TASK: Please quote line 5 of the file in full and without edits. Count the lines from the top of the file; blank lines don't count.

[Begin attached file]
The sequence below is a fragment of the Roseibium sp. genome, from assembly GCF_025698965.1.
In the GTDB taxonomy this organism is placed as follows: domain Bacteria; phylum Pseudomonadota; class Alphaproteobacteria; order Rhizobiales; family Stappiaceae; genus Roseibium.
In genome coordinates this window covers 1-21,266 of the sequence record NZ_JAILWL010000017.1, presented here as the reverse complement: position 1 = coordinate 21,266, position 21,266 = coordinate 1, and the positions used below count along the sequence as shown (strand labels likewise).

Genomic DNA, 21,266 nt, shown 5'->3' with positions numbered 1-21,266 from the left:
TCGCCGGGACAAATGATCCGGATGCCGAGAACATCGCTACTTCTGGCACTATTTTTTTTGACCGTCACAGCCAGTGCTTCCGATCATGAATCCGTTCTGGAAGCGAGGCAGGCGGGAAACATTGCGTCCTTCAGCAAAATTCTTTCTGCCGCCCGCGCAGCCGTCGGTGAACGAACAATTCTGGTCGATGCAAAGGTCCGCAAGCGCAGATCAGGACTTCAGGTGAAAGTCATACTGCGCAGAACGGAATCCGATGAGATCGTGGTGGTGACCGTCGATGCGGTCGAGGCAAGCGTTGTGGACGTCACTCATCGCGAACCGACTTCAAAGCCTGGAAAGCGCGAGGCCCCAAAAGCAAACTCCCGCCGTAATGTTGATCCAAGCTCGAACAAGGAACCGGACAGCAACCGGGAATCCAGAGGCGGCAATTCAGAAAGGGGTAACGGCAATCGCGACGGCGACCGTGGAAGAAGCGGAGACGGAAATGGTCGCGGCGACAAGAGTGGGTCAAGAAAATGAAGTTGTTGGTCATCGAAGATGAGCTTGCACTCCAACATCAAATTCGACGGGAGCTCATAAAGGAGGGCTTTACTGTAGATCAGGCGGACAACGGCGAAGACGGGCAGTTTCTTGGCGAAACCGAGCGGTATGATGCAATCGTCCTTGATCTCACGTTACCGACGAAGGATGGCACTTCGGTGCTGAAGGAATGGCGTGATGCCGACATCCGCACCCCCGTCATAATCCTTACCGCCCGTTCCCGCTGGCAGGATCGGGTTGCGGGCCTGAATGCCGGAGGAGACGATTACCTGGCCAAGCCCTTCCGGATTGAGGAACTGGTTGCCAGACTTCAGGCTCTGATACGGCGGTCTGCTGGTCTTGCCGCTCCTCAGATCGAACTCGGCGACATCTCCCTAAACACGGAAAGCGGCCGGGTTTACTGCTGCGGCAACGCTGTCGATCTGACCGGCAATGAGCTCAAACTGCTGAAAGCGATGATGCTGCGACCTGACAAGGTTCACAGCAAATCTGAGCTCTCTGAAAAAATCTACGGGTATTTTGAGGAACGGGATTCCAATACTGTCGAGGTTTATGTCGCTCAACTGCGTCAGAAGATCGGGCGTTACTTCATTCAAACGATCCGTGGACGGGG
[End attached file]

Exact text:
TCGCCGGGACAAATGATCCGGATGCCGAGAACATCGCTACTTCTGGCACTATTTTTTTTGACCGTCACAGCCAGTGCTTCCGATCATGAATCCGTTCTGGAAGCGAGGCAGGCGGGAAACATTGCGTCCTTCAGCAAAATTCTTTCTGCCGCCCGCGCAGCCGTCGGTGAACGAACAATTCTGGTCGATGCAAAGGTCCGCAAGCGCAGATCAGGACTTCAGGTGAAAGTCATACTGCGCAGAACGGAATCCGATGAGATCGTGGTGGTGACCGTCGATGCGGTCGAGGCAAGCGTTGTGGACGTCACTCATCGCGAACCGACTTCAAAGCCTGGAAAGCGCGAGGCCCCAAAAGCAAACTCCCGCCGTAATGTTGATCCAAGCTCGAACAAGGAACCGGACAGCAACCGGGAATCCAGAGGCGGCAATTCAGAAAGGGGTAACGGCAATCGCGACGGCGACCGTGGAAGAAGCGGAGACGGAAATGGTCGCGGCGACAAGAGTGGGTCAAGAAAATGAAGTTGTTGGTCATCGAAGATGAGCTTGCACTCCAACATCAAATTCGACGGGAGCTCATAAAGGAGGGCTTTACTGTAGATCAGGCGGACAACGGCGAAGACGGGCAGTTTCTTGGCGAAACCGAGCGGTATGATGCAATCGTCCTTGATCTCACGTTACCGACGAAGGATGGCACTTCGGTGCTGAAGGAATGGCGTGATGCCGACATCCGCACCCCCGTCATAATCCTTACCGCCCGTTCCCGCTGGCAGGATCGGGTTGCGGGCCTGAATGCCGGAGGAGACGATTACCTGGCCAAGCCCTTCCGGATTGAGGAACTGGTTGCCAGACTTCAGGCTCTGATACGGCGGTCTGCTGGTCTTGCCGCTCCTCAGATCGAACTCGGCGACATCTCCCTAAACACGGAAAGCGGCCGGGTTTACTGCTGCGGCAACGCTGTCGATCTGACCGGCAATGAGCTCAAACTGCTGAAAGCGATGATGCTGCGACCTGACAAGGTTCACAGCAAATCTGAGCTCTCTGAAAAAATCTACGGGTATTTTGAGGAACGGGATTCCAATACTGTCGAGGTTTATGTCGCTCAACTGCGTCAGAAGATCGGGCGTTACTTCATTCAAACGATCCGTGGACGGGG